Table 5: Values of ISWD in males and females aged 17-75 years in the various decades

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The influence of gender on distance walked can be explained by the greater absolute muscle strength, muscle mass, and height of men in comparison with women [Table 1]. Postmenopausal women (>48 years) presented with 29% lower ISWD compared to premenopausal women, suggesting the likelihood of decline in physical capacity following menopause.[25],[26]

The RPE was higher in females than males. ISWT may place greater stress on females as it induced higher heart rate, respiratory rate, and systolic blood pressure than in age-matched males. This finding could indicate the need for stringent monitoring while performing the test in females with compromised cardiopulmonary status. Studies have shown that there is a linear increase in heart rate and a curvilinear change in dyspnea, with an increase in exercise intensity during ISWT making it more likely to reveal symptoms during the ISWT.[6]

Stepwise linear regression revealed that ISWD had strong positive correlation with age (r 0.739), weak positive correlation with height (r = 0.412) and gender (r = 0.342). These parameters explain 68% of the variance seen in ISWD. Vanessa et al. (2012) and Jurgensen et al. (2010) have observed stronger correlation with BMI, which was not observed in our model. This may reflect the fact that fitness is considered to be independent of fatness, though low levels of fitness and high levels of fatness increase mortality from all causes.[27] Recent evidence suggests no further increase in the predictive value of equations utilizing lean body mass.[15]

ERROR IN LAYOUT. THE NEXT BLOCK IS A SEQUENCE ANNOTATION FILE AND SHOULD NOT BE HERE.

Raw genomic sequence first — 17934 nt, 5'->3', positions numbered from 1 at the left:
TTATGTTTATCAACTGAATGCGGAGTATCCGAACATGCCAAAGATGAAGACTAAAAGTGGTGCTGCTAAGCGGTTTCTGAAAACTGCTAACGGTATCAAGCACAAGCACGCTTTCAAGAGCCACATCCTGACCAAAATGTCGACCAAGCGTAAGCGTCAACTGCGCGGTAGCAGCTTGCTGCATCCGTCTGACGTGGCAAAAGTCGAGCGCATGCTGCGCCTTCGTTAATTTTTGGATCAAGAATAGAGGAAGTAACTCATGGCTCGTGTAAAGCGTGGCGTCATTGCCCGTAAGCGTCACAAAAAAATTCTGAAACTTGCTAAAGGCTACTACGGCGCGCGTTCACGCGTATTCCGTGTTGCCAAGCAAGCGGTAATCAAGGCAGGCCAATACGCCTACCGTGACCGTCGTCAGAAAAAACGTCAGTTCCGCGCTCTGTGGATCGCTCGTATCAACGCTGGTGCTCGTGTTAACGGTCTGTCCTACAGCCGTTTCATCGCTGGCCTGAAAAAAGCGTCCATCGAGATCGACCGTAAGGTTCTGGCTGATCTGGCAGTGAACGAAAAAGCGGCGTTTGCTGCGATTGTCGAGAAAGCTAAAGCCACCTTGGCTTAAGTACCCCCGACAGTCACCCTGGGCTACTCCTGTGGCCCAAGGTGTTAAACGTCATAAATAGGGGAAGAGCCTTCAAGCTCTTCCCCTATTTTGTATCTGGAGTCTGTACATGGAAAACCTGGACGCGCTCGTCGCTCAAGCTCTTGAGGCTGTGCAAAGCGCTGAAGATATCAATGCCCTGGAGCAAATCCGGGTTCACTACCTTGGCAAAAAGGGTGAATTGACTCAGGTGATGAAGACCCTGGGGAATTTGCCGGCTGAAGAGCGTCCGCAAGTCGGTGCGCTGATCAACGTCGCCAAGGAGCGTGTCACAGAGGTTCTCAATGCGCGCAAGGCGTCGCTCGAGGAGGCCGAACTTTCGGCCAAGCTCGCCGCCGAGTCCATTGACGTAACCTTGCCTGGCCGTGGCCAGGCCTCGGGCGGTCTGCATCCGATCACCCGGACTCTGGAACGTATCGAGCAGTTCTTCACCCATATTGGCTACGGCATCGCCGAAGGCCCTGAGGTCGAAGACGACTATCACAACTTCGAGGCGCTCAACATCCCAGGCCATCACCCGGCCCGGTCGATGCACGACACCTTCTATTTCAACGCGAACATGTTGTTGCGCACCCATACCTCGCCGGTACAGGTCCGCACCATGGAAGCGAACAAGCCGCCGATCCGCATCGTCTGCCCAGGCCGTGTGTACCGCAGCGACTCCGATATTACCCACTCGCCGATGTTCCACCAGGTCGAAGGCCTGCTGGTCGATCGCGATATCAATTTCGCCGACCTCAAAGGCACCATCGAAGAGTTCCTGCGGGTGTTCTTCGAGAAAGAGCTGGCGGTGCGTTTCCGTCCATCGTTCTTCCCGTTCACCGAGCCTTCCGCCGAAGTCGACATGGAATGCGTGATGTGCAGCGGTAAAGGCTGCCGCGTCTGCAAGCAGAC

The clinical relevance of our study is evident, as increasing the utilization of ISWT makes it necessary to establish reference values. The strength of the study lies in the large sample size (862 subjects) and wide age group (17-75 years), which allow for a major percentage of subjects who might suffer from cardiopulmonary disorders.[28] An understanding of the physiological responses demonstrated by healthy people in different age groups would aid in evaluating responses in age-matched afflicted people. The performance of afflicted people can be presented as percentiles or absolute values, or compared with predicted values using the reference equation [Table 5] and [Table 6].